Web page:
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The Ruins, by Scott Smith Book Review | SFReader.com
The Ruins, by Scott Smith Genre: Horror Publisher: Knopf Published: 2006 Review Posted: 8/6/2007 Reviewer Rating:
Reader Rating: 8 out of 10
The Ruins, by Scott Smith
Book Review by Adrienne Jones
Have you read this book?
The Ruins by Scott Smith is a very difficult book to review without spoilers. Although I made several attempts to do so, they all ended up figuratively crumpled into paper balls and tossed in the trash. So if you don't want to know what the Big Bad is, read no further. Sorry, but I just couldn't do a spoiler-free of this one. Why? Because this monster/antagonist is JUST SO COOL that it needs to be mentioned.
Smith combines classic science fiction with a modern, somewhat formulaic horror plot, something that usually doesn't work for me, but in this case, it's perfect. Two young American couples are on vacation in Mexico, where they meet Matthias, a German tourist who seems to have lost his brother. His brother took off with a new girlfriend to an archeological dig somewhere in the nearby jungle (there's always an archeological dig, isn't there? But it's okay, there's no Mummy this time). With a shoddy map and an anguished heart, Matthias convinces the four Americans to go with him, in search of his brother.
The characters in Smith's story are wooden and unappealing, but for once I didn't mind. The women are written whiny and weak, the men pig-headed and blind with machismo. It's like watching a B movie; your lack of emotional connection to the characters makes it MORE enjoyable, because when horrible torturous things happen to them, you get to enjoy it from a nice detached perspective.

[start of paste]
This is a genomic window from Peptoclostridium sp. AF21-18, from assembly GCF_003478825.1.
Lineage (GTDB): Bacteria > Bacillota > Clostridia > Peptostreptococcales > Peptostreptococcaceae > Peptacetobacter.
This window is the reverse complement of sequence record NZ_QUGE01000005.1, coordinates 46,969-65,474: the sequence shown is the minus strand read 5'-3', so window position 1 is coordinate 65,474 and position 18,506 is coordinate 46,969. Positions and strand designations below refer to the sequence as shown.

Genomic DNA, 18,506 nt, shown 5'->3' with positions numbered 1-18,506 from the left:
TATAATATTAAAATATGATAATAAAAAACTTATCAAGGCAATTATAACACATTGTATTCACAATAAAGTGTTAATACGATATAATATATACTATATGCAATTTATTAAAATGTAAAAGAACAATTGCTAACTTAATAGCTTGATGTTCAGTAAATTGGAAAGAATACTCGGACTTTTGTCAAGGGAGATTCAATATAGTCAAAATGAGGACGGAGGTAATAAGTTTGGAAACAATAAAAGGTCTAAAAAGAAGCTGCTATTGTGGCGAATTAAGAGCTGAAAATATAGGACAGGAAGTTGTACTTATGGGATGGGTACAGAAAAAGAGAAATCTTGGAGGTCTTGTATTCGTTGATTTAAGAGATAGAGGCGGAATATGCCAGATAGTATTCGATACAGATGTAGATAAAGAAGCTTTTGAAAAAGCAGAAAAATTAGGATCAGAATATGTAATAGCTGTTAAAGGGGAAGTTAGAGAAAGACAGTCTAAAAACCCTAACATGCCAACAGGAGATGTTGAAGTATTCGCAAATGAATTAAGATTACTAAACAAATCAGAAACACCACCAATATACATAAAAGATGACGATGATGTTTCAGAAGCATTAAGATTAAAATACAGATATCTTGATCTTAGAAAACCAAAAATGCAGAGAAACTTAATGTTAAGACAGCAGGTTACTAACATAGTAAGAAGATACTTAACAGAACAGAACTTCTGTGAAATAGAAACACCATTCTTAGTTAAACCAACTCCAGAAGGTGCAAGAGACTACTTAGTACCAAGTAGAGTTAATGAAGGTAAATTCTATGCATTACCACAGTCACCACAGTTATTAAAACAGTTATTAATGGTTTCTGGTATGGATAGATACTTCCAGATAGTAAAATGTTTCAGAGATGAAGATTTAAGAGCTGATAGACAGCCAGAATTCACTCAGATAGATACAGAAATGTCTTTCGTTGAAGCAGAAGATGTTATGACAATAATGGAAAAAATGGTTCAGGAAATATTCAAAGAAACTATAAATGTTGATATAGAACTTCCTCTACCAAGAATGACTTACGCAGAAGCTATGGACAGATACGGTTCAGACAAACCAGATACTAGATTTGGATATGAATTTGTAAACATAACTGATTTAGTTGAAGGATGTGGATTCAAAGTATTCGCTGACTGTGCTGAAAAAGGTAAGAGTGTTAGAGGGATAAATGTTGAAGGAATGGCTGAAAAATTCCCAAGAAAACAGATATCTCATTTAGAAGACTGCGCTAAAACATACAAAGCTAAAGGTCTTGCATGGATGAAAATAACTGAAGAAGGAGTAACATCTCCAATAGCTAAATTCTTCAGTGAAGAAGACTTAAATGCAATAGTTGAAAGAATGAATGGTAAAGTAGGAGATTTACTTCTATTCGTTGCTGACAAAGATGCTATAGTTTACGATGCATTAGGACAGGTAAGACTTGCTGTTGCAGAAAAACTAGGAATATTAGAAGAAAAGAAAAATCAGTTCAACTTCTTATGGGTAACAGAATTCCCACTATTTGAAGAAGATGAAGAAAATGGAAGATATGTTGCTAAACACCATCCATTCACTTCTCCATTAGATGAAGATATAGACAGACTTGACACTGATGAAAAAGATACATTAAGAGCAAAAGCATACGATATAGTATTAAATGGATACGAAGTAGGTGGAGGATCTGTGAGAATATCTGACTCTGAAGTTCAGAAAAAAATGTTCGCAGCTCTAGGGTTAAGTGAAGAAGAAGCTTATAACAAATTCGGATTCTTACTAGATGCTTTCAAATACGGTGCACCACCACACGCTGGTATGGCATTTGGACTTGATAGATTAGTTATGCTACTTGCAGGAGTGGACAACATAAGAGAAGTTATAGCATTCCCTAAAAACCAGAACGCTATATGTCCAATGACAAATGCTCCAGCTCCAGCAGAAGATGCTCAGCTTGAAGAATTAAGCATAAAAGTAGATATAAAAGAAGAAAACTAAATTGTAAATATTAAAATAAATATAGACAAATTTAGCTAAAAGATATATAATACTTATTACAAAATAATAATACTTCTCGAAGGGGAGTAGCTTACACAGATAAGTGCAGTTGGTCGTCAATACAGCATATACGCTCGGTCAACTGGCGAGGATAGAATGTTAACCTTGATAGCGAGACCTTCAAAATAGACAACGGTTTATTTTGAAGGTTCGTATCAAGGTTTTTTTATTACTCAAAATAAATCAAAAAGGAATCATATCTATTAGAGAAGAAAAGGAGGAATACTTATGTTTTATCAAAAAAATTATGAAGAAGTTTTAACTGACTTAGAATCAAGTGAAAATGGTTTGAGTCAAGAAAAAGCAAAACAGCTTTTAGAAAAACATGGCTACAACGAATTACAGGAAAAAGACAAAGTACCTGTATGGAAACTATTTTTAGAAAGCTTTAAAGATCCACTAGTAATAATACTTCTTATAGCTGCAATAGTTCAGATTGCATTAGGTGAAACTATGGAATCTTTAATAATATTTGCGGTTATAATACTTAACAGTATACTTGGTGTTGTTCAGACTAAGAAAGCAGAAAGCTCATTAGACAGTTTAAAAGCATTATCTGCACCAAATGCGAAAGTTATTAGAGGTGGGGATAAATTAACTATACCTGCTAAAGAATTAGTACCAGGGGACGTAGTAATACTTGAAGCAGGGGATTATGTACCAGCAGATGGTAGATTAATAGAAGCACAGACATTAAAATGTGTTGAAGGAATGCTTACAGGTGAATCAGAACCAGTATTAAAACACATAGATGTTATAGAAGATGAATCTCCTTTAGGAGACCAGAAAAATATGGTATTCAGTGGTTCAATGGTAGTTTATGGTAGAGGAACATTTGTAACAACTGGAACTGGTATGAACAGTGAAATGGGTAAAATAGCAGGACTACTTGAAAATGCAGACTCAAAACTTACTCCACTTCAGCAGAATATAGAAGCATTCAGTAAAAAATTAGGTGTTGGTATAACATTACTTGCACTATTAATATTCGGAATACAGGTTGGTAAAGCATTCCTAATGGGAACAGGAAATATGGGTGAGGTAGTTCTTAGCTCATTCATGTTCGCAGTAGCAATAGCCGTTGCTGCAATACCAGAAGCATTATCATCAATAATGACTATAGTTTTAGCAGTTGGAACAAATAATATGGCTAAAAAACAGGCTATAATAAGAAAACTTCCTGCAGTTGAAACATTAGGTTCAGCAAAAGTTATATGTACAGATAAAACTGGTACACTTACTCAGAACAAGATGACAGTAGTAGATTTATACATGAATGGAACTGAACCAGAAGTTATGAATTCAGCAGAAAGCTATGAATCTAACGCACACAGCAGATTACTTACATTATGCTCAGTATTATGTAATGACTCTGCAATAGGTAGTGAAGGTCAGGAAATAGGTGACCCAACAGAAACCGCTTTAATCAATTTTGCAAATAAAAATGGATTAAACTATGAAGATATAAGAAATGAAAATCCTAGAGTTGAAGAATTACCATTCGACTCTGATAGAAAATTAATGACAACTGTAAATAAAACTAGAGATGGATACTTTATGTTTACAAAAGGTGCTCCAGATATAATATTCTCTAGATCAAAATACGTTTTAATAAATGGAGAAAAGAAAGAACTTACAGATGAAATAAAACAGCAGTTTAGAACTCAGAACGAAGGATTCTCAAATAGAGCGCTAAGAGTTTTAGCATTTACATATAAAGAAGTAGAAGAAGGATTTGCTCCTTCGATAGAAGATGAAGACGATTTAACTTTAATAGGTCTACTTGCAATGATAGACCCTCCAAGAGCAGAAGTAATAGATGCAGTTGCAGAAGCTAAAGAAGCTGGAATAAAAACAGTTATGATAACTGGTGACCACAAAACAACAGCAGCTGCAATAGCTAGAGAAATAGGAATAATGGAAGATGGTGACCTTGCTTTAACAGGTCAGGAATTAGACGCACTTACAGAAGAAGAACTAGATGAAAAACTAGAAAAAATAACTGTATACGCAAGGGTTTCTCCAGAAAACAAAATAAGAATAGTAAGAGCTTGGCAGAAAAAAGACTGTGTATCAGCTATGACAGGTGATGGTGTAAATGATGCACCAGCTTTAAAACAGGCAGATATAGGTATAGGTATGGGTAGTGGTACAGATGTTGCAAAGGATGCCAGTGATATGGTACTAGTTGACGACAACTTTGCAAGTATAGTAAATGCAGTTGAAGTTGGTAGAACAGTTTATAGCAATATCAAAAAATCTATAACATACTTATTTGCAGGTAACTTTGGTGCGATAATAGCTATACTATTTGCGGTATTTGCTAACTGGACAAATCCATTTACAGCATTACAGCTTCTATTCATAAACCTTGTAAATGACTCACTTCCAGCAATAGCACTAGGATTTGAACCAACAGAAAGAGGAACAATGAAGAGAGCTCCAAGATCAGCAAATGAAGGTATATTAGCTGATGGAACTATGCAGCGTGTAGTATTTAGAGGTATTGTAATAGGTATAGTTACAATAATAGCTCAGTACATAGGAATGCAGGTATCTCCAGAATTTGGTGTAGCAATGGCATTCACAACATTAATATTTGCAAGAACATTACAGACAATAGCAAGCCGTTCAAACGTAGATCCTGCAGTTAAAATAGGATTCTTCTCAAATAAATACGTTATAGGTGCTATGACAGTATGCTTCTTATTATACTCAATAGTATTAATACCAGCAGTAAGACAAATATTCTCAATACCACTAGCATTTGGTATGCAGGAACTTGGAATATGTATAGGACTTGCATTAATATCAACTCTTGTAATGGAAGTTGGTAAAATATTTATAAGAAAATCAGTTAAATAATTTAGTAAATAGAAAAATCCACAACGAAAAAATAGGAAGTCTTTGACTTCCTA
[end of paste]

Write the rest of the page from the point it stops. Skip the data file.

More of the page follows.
The five tourists do find the Ruins, but when they do, it's disguised as a beautiful, welcoming hill covered with the sweetest little red flowers you ever did see. Some Mexican locals storm in with guns and try to dissuade them, as the five are about to step onto the hill. But when one of the girls accidentally steps back onto the flowers to take a photo, the locals change their tune, now forcing the tourists to step ONTO the hill. The gun-toting Mexican locals then form round-the-clock armed guards to assure the tourists don't leave. They're trapped, with little food and water, and seemingly no way to escape without getting shot.
But that's not the worst of it. All those little red flowers? They're part of a vine that covers the entire hill. And that vine...wait for it...is SELF AWARE, and not very nice. Smith doesn't hit us with this right away, but rather spends time on psychological tension first. But the personality the author gives to this otherwise docile plant is truly outstanding, considering the simplicity of the concept. This is no mindless, tourist-eating tentacle, it's intelligent, an aspect revealed with both humor and dark chills. If you're looking for a good classic horror read with high entertainment value, The Ruins will not disappoint.
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I totally see your point, and I think the author probably expected the actual 'human' trials of the characters to affect the reader more than they did. What I liked was the vine. Pretending to be a cell phone to lure them into the pit, then laughing. Tickled me. Made me think good old fashioned scifi cheese.
Posted by Dave on 8/11/2007
I didn't think it was all that great. You mentioned that the characters were wooden, but they were also unlikable. I pretty much didn't care what happened to them, and not being invested in their fate, found the whole thing rather uninteresting.